Modals are often used to express obligation, or the need to act. We use these:
HAVE TO/DON'T HAVE TO: obligation from someone else (law, rule)
2. She has to tell her boss, or she will lose her job.
MUST/MUSTN'T: obligation from the speaker (neither a law nor a rule)
1. I must remember to get a present for my girlfriend.
2. We must go home now, it’s getting late.
3. What? You must be crazy, man!
NEED TO/NEEDN'T: express something less urgent, something in which you have a choice.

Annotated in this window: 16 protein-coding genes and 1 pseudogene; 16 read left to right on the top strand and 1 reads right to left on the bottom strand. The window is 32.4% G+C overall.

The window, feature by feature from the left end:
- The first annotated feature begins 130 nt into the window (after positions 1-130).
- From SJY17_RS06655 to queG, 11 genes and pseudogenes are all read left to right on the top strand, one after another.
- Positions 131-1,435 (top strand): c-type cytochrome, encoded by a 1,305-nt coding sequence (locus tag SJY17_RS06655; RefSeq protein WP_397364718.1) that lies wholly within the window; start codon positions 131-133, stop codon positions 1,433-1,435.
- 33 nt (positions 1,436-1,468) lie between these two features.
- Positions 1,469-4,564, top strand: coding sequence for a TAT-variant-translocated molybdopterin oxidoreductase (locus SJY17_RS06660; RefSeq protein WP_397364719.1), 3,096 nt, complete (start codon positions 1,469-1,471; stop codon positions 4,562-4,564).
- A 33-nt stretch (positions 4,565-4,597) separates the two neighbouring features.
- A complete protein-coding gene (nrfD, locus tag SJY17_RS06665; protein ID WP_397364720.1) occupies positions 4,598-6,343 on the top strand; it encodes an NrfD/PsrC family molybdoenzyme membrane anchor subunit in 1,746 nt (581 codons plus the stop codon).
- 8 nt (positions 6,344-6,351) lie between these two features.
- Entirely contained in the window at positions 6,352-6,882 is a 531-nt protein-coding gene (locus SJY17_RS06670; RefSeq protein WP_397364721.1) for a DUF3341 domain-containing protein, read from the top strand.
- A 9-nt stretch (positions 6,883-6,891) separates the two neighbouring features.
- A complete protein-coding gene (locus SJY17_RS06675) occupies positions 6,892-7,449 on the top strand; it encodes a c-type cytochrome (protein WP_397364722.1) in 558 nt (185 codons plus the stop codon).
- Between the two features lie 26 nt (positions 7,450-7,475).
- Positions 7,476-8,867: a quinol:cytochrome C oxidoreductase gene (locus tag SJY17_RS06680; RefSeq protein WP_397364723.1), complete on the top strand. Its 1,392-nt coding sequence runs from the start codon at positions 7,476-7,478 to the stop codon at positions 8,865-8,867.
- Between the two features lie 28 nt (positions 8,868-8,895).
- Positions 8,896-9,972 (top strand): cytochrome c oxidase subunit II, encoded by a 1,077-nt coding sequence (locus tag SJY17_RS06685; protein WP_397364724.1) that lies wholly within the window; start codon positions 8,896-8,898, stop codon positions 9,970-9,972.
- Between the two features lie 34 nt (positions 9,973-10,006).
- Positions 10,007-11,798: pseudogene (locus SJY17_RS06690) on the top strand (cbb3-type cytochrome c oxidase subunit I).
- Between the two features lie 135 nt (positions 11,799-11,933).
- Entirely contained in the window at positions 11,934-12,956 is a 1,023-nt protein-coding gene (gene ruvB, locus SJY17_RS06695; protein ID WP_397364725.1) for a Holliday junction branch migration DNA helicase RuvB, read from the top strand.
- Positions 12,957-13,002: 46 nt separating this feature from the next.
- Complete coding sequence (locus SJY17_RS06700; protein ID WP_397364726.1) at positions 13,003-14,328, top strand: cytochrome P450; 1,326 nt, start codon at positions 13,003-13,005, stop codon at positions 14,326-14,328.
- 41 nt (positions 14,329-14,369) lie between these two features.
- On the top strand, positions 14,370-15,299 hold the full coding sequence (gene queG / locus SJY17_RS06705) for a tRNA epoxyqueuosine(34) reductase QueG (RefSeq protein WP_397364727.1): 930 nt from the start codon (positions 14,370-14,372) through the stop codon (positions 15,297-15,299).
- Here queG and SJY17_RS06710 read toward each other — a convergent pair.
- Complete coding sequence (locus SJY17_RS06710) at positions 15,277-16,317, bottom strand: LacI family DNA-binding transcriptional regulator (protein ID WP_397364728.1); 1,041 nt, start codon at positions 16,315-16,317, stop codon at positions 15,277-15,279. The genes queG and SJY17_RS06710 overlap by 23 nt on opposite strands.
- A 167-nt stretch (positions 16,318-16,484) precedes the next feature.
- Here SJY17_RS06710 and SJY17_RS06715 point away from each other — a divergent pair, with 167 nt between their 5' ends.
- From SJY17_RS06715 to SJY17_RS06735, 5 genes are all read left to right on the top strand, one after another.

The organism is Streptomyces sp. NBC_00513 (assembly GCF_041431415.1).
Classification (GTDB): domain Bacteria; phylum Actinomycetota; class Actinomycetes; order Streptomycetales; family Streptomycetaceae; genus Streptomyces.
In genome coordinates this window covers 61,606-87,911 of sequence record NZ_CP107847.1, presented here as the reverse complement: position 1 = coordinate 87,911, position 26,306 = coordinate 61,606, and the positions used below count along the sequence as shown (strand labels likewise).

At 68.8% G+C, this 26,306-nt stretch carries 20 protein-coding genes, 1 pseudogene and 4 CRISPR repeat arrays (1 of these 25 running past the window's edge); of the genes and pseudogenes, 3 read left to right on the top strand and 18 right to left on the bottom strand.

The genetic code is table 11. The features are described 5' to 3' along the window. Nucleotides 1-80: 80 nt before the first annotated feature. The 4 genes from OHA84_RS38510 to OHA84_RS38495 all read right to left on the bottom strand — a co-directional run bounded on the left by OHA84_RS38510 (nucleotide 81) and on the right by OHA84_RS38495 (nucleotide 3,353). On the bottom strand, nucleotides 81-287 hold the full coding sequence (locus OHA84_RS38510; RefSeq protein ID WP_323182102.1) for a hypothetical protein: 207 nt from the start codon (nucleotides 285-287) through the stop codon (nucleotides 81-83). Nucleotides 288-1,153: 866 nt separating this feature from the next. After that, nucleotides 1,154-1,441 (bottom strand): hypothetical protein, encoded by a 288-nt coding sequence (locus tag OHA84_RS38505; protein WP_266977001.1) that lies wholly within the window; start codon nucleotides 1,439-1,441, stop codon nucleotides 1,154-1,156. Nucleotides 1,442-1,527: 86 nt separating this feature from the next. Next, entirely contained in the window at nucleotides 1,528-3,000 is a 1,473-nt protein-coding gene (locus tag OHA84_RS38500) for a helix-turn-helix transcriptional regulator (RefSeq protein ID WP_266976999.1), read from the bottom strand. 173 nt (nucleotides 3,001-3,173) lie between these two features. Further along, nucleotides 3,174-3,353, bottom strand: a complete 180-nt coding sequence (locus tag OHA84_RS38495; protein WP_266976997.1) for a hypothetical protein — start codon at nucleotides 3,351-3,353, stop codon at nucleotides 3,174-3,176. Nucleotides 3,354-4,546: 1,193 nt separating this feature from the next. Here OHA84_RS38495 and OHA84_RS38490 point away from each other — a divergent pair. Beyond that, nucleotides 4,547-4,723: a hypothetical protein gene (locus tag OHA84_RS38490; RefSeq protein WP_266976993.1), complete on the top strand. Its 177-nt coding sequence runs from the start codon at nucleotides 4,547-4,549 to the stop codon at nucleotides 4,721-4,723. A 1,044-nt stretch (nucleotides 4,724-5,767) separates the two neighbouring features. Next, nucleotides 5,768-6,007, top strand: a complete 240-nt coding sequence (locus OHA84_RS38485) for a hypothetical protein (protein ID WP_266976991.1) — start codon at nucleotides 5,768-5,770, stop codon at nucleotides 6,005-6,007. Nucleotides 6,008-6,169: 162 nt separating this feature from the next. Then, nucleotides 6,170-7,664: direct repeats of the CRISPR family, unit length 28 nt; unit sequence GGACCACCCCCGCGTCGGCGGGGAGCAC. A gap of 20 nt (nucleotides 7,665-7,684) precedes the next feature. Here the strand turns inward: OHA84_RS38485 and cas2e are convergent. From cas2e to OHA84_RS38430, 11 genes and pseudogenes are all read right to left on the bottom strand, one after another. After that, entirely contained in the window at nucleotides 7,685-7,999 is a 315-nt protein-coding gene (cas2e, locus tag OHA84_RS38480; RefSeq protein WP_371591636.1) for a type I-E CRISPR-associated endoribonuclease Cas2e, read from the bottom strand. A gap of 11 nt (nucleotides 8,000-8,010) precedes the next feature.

1. You needn’t take an umbrella. The rain has just stopped.
SHOULD/SHOULDN'T: gives a recommendation, and sometimes an opinion.
1. I should stop smoking. Cigarettes are too expensive these days.
2. You shouldn’t forget to ask the coach about the match.
NB: It is important to realise that the negatives of “have to” and “must” are different. They are “don’t have to” and “mustn’t.”
DON’T HAVE TO means that you are under no obligation to do something.
1. You don’t have to do the grammar exercise / Vous n'êtes pas obligé de faire l'exercice de grammaire
2. You mustn’t do the grammar exercise / Vous ne devez pas faire l'exercice de grammaire